Special days in 'God's Country'
Folks celebrating birthdays his week are Mary Valastro, Elizabeth Dimick on Oct. 10; Hial Hall III, Cy Combs, and Bill Davidson on Oct. 11; Mister Richard Needham and Jason Kenyon on Oct. 12; Patty Darton, Doris Baker and Craig Baker on Oct. 13; and Jonathan Moon on Oct. 15.
Couples celebrating anniversaries this week include Mary and Rodney Kenyon, 39 years on Oct. 10; Ed and Herma Baker, 58 years; and Brian and Donna Davis, 9 years on Oct. 14.
Natalie Zazzaro and son Phil accompanied by Natalie's mother Phyllis Sadow of Schenectady stopped by Sept. 26 for a visit at Evie Russell's house.
Get well wishes go out to Iva Hall, John Cooper, Joe Galusha, Cliff Belden, Irene Lamphier, Wanda Vopleus, Betty Gallup and Jackie Dingman and Jasmin Baker.
Over the fence
A weird storm ripped through the Kenyontown area in the early evening hours on Sept. 28.
The storm started with fierce winds taking lawn chairs and ornaments and other debris for a spin, then came a few big flashes of lightening before we got pelted with downpour of a rain and hailstones with strong winds making it sound fierce. Fortunately, Thurmanites did not lose power.
Some of our fair-weather neighbors are heading south for the winter months, leaving us all to do the shoveling and plowing, Thanks folks!
Voter Registration forms are available at the Thurman Town Hall, or by calling 761-6459.
Rifle season is open for bear, and with so many leaves on the trees this fall, hunters are asked to take extra precautions while in or near wooded areas.
Gripes were phone in claiming the World's Largest Garage Sale has now become too commercial, with too many flea market vendors and not enough local residents selling used household goods. But those who toured the back streets apparently found plenty of local residents holding their traditional yard sales.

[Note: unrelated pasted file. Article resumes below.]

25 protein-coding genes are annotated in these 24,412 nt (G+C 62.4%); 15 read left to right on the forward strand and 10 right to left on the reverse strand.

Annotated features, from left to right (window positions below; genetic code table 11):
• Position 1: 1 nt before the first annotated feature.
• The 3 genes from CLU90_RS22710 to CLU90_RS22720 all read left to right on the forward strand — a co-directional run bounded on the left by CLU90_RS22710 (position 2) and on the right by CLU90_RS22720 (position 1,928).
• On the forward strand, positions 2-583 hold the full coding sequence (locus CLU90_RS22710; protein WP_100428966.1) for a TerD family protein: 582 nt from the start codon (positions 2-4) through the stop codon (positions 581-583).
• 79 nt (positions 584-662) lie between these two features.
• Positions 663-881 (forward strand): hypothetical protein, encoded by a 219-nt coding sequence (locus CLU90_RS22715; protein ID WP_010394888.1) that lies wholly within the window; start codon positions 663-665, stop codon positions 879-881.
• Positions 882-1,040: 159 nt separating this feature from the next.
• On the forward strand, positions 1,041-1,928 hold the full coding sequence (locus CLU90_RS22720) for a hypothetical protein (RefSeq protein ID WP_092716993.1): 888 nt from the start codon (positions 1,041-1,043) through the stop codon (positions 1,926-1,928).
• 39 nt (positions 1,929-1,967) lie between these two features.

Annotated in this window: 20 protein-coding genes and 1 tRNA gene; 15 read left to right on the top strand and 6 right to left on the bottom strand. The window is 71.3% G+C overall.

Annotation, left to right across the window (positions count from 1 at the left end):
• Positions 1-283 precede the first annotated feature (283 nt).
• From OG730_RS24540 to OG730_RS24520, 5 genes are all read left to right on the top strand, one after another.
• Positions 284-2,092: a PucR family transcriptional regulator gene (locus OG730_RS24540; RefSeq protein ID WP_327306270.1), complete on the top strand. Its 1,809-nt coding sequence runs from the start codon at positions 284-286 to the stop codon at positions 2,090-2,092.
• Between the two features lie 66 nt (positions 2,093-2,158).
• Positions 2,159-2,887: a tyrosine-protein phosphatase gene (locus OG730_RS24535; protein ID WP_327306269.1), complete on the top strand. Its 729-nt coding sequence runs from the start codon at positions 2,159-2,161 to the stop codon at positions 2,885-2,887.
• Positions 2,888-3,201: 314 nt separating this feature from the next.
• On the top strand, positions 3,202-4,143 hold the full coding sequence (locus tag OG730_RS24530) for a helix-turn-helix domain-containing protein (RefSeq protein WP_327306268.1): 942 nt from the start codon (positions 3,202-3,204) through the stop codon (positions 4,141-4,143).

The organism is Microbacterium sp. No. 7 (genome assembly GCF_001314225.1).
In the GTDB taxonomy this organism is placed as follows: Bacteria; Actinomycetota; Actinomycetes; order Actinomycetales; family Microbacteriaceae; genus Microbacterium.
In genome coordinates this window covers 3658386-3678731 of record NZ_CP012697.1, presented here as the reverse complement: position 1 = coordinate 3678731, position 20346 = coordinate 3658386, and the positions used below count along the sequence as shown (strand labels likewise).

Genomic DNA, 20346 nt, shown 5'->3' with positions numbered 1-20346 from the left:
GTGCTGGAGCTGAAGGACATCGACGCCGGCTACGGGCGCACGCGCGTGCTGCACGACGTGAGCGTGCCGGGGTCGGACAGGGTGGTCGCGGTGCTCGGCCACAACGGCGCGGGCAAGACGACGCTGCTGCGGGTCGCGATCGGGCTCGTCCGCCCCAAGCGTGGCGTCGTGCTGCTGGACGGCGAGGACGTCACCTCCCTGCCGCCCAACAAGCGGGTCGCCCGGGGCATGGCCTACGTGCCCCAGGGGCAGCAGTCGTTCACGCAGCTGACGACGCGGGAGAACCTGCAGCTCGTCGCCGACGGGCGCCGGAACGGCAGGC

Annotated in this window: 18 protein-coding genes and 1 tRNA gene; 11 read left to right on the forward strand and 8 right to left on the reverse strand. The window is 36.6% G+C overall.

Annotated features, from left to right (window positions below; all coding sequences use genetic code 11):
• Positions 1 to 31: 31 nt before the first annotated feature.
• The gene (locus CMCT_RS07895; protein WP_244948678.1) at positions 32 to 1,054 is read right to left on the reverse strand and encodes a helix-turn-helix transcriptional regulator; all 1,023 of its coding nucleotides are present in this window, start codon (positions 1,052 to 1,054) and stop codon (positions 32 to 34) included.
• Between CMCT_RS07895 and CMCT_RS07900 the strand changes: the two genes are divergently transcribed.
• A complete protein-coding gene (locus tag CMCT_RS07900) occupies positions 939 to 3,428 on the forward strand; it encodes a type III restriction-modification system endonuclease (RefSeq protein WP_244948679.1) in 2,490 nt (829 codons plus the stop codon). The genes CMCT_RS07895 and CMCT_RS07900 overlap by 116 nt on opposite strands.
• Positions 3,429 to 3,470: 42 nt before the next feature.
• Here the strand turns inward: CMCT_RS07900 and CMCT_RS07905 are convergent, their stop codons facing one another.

I found an original 1908 Sears and Roebuck catalog, it's heavy and thick with pages full of "remembrances" from years gone by. Milk separators that isolate the cream were offered for 25 cents, treadle sewing machines in a wooden cabinet were $14, pails of house paint were 59 cents a gallon, wallpaper was 3 cents per double roll, and road wagons and road carts for horses to pull were $12 to $30. A fancy surrey could be purchased for about $75, sheep shears were 32 cents, coal furnaces: $27, and violins: $3.75 and up. Gold-filled pocket watches were a mere $6.95, diamond rings: $3, hand ice cream freezers $1.92, and so much more. I noticed that was only a limited selection of clothing in the 1,185-page catalog.
We can surely notice that enterprises who normally send out junk mail have cut their budgets along with the rest of us - when we see occasionally that our mailboxes only have outgoing mail. We had all better start sending out more letters and cards or maybe our faithful postal workers will end up like out telephone operators, our electric meter readers or those service station employees in the old days who ran out to pump gas into your car.
Thanks for the many phone calls after reading the article describing public reaction to the "swingers" club during the town board meeting on Sept. 15. Even though I appreciate both opinions, for and against, I did not write the entire article, and I was not at the board meeting, although our editor was.
Have you planned a good deed or an act of kindness to perform for the world-wide Make a Difference Day to be held on Oct. 24?